The Nauhaus approach turns this logic on its head. We design to maximize the long term economy of the built environment. Insulation, for example, is an incredible value. Once installed, it will do its job of saving energy and therefore money for many, many years without further input. Once a building is constructed, it is very difficult to improve the overall insulation envelope, so spending more on insulation in initial construction makes sound financial sense. The same is true of a building’s structural system. Relatively small monetary expenditures on structural components can increase the lifespan of a building by decades and even centuries. You only get one chance to do it right, so it’s very shortsighted not to make an investment with such an incredible return.
These are only examples of a perspective that creates buildings that on a lifecycle basis are considerably less expensive than their conventional cousins. Ultimately, we don’t believe that the burden of these decisions should be left only to the individual. The resources saved and pollution avoided by quality design and construction benefit all of us, so individuals should be given incentives to “do the right thing”.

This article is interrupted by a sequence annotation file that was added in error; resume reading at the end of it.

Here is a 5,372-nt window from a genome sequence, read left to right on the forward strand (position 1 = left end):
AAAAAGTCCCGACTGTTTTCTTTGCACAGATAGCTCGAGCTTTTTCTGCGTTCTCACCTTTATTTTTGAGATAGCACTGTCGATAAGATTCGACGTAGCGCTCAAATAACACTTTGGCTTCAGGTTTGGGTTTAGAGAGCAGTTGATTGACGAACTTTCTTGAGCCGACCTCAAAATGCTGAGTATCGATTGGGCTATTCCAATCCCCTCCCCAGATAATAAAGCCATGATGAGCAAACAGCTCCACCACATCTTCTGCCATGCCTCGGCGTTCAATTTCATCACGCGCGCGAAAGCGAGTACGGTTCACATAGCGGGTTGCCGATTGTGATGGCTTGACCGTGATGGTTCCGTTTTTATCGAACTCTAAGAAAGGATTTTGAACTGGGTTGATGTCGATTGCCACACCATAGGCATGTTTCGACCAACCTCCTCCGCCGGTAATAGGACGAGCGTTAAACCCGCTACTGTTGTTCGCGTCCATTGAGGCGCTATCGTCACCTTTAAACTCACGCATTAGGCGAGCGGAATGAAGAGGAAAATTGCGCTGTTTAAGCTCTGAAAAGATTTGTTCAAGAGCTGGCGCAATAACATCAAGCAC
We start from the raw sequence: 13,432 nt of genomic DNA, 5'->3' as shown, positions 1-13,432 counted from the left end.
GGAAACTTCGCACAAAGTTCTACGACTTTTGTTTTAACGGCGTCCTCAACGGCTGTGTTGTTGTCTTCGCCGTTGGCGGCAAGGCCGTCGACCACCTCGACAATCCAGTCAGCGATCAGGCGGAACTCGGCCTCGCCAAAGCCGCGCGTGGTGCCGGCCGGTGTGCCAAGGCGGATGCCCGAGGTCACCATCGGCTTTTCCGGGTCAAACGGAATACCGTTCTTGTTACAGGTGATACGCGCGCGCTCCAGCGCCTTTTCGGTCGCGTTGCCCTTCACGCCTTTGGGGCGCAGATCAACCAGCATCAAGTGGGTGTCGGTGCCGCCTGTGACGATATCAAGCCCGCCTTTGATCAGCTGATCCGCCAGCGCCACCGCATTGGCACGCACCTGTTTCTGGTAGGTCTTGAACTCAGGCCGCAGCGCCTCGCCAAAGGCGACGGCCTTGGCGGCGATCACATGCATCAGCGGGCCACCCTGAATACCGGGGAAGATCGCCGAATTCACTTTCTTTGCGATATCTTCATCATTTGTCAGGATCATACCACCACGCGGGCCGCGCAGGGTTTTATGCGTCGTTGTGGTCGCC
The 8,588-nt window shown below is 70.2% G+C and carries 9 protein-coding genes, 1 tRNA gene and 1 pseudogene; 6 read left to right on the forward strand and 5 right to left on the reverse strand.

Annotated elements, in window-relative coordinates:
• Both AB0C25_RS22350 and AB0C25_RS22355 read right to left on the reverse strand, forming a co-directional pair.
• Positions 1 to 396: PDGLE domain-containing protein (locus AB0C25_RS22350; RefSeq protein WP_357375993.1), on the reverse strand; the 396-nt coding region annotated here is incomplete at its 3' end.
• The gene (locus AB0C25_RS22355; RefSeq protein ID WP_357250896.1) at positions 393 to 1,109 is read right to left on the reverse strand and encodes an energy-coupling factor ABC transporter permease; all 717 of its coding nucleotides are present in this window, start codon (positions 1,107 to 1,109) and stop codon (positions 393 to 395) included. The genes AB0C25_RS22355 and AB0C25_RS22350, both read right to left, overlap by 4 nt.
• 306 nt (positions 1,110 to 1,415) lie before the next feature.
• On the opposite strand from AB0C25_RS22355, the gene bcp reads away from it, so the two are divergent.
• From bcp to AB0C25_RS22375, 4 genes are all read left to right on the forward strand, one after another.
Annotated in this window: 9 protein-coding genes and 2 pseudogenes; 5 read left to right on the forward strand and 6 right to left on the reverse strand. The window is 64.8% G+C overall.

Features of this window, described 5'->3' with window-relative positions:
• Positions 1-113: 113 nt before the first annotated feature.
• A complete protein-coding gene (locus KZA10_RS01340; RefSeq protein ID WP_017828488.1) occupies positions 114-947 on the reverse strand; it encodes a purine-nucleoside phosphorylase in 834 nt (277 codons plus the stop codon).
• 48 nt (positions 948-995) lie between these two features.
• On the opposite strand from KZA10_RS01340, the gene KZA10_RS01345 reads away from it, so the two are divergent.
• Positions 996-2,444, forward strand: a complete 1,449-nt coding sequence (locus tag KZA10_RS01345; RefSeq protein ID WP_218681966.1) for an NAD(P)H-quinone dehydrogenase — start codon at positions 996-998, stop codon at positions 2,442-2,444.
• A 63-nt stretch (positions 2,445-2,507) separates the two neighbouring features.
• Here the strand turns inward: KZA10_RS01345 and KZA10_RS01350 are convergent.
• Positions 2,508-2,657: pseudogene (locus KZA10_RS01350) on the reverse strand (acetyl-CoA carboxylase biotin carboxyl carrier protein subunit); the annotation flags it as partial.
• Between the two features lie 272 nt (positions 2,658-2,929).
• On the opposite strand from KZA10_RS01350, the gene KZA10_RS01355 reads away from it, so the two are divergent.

Okay, we don’t have the hubris to claim that our little housing system can make a dent in these perennial human foibles. We do believe, though, that the global economy and our consumer culture have perhaps unwittingly conspired to take a lot of our personal power away. Not too long ago, ours was a rural culture, and a rural world, in which we took care of most of our own needs either directly or on a local economic level. We aren’t suggesting and actually don’t desire a return to “a simpler time”. What excites us is the present opportunity to take the best of what technology and mass production have to offer and combine it with low-tech sustainability perfected by our great grandparents. Urban agriculture, site harvested resources and power, walkable commerce, mixed use environments, local manufacturing, and a host of other extant strategies will make us more self-reliant, healthier, and we believe happier while they help us solve the environmental and economic problems we presently face. It’s this dynamic that allows us to say, “Hey, global climate change isn’t a problem. It’s an opportunity to make life better!”